It’s coming up on 25 years since I first went on a date with your dad, and it’s been 21 years since he gave me a diamond engagement ring. I still have it, but I don’t wear it all the time, now that my knuckles swell past its size. And that’s the thing: it’s just a symbol, something that’s beautiful but not necessary for a long-lived and happy marriage. I was reminded of this recently when I read Free to Pursue’s post about shamelessly having a fake diamond wedding ring.
Did you know that diamonds are not rare nor particularly valuable? At the time Daddy gave my ring to me, I didn’t know this. He knew, but I insisted… I wanted a Real diamond ring, a big glaring light blasting from my hand, saying, “I’m taken, I’m taken care of, and he’s awesome. Just look how much money he spent on me.” I had seen them popping out of the ad pages in the fashion magazines, and I wanted that fairy tale.
Your dad, a true pragmatist and frugalist, had no savings (being deep in the throes of engineering school with no income). How unromantic: why not just buy the ring like a car and make the payments later? Isn’t it worth it? He knew it wasn’t. At the time, we were rock climbing together every week on the granite of Mt Lemmon in Tucson, and we noticed that the guidebook to the area desperately needed updating. Ever the entrepreneur, he took it upon himself to author and self-publish a staple-bound, hand-drawn, updated guide.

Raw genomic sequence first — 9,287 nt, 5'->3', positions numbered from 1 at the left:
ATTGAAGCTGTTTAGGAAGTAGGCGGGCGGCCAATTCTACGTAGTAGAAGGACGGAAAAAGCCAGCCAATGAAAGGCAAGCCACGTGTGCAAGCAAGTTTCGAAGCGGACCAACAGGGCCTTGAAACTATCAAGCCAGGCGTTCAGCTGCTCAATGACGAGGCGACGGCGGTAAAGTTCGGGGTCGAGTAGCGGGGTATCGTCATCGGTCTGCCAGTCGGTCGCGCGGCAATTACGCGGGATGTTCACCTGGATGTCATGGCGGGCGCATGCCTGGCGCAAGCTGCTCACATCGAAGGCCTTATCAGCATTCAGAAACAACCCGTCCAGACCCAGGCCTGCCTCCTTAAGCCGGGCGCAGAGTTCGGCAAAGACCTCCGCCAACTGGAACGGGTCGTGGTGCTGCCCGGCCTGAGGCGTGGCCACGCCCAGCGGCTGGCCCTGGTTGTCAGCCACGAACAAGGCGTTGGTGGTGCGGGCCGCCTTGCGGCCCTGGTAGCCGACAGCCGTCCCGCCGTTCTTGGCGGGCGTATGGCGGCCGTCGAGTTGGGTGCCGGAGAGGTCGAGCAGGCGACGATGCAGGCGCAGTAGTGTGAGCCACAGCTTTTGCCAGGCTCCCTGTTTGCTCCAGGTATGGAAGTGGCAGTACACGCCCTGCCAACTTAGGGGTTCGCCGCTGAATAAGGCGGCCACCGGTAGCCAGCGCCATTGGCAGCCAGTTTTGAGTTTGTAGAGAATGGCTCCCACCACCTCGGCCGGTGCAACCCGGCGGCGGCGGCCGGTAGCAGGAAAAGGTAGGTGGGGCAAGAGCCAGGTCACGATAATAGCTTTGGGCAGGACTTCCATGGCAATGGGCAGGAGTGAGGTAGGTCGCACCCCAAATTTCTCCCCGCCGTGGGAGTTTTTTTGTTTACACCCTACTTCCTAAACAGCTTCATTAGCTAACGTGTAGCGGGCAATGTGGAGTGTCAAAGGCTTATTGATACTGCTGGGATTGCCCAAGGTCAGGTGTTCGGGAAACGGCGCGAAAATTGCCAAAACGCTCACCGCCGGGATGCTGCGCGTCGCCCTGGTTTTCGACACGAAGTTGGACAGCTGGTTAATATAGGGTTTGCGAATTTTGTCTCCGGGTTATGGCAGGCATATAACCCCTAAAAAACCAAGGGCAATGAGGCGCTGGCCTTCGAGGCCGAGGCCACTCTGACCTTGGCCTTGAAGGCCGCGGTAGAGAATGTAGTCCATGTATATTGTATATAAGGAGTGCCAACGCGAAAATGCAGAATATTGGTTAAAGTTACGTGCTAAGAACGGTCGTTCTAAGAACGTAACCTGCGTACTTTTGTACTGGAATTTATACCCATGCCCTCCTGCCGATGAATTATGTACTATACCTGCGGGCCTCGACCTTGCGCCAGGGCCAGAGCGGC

He shopped the book around to the local gear stores in town and made some cash. He then used it all to buy my ring! The emerald-cut stone is of high clarity, but it’s not a big diamond. He had it set in simple white gold, just like my mother’s was and her mother’s before that.
I love that ring, even though it was not nearly as big and blingy as the ones in the magazines. Now when I see a woman with a huge, shiny diamond dripping off her ring finger, I wonder what sacrifices were made to buy it. Who is still working hard to pay for it (or other unnecessary items)? And I wonder how it fits into her life, between cleaning and working and exercising and raising children. Not very practically, I’m sure.
So one day when you fall in love and accept a marriage proposal, remember that the fanciness of your ring has absolutely nothing to do with the depth of love you share with your fiance. If anything, and if you turn out to have any of the same values your dad and I have adopted, there might be more of an inverse relationship. I’ll even give you mine if you want it. Free and priceless at the same time.